Risks and Prevention of Parvo in Dogs
Parvo, short for parvovirus, is one of the most serious illnesses a dog can get. Parvo in puppies is especially deadly.
Canine parvovirus is caused by infection and is highly contagious. All dogs are at risk for developing the disease. Puppies less than four months old and dogs that have not been vaccinated against the virus are at increased risk for infection. Canine parvovirus infection occurs worldwide in domestic dogs and other members of the dog family. The rate is higher in animal shelters, pet stores and breeding kennels. Parvo can affect dogs at any age. Severe infection is most common in puppies between six weeks and four months old.
There are two forms of parvo in dogs: intestinal and cardiac. The cardiac form of parvo is the least common form, and the most deadly. The virus directly attacks the muscles of the heart, then attacks the blood vessels, leading to hemorrhaging. The intestinal form of dog parvo is the most common form. It's contracted orally through infected feces, soil, etc.
Following ingestion, the virus multiplies and spreads to the bloodstream and throughout the body. Beginning 34 days after infection and continuing for about 57 days, the virus is shed in the dog's feces and can be transmitted to other dogs.
Some dogs that are infected with parvo do not develop symptoms. In dogs that do, symptoms usually occur within 10 days of exposure to the virus. Always be on the lookout for parvo symptoms, especially if your puppy is over 10 weeks old.
Symptoms of Parvovirus
The most common symptoms of canine parvo are:
- Bloody dog diarrhea (often severe)
- Lethargy (lack of energy)
- Loss of appetite
- Malaise (discomfort associated with illness)
- Rapid weight loss
Canine parvovirus is often fatal in puppies. Sometimes, puppies collapse and die without showing prior signs of infection. In any dog, parvo can cause death within 23 days of the onset of symptoms, so it is important to seek veterinary care as soon as possible.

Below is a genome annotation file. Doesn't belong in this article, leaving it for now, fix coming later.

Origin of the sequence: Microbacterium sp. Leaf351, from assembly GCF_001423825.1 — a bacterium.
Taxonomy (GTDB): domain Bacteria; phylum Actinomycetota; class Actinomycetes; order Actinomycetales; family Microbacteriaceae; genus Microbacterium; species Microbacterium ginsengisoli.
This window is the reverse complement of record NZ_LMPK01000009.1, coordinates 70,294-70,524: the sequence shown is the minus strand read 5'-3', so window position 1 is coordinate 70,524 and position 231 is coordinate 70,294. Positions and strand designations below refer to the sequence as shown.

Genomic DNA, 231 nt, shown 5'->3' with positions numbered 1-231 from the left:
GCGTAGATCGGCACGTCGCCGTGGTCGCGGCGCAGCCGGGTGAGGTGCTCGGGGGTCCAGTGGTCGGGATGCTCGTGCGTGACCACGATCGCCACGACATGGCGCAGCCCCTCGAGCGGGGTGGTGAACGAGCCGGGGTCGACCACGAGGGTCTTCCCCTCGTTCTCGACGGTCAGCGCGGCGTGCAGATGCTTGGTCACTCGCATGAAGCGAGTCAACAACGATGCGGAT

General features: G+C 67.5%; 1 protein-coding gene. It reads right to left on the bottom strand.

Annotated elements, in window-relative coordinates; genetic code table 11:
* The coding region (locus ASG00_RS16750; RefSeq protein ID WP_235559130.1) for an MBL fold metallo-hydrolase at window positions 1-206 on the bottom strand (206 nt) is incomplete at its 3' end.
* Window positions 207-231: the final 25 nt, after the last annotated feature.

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Puppies infected with parvo have a guarded prognosis; older dogs that receive prompt medical treatment usually survive. Of course, severe infection often has a poor outcome.
In most cases, hospitalization is required. Treatment usually involves IV fluids, anti-nausea medications and antibiotics to prevent secondary infections because the dog's immune system will be severely weakened. Treatment for parvo is not always successful, even when it is started promptly. In dogs that recover from infection, improvement may be seen in two or three days. Once a dog can finally begin keeping its food and fluids down, IVs are gradually reduced. Very bland dog food is then offered.
Prevention is the best policy. It is not always through the lack of prevention that animals contract this disease, but it is necessary to take these steps to help prevent the spread of parvo.
Canine vaccination is strongly recommended. However, vaccination does not ensure protection from the disease in all cases. Puppies should be vaccinated at eight weeks of age, and then every three or four weeks until four months of age. Puppies who are 16 weeks or older should receive three vaccinations. It is important to make sure all dogs are up to date with immunizations.
Good hygiene is also important to prevent infection. Parvo is a resilient virus and can live on some surfaces for more than a year. A bleach solution is necessary to kill the virus.
Finally, exercise care when exposing a puppy or dog to areas where other dogs congregate, such as parks, obedience classes, kennels and grooming facilities. Owners should prevent dogs from coming into contact with the feces of other dogs and should properly dispose of their own dog's feces. Proper disposal of waste matter can help prevent the spread of the parvovirus.
Infected dogs should be isolated to prevent the spread of infection. Following parvo infection, dogs may be contagious for up to two months, so keep the dog isolated until you can be sure it won't infect other animals.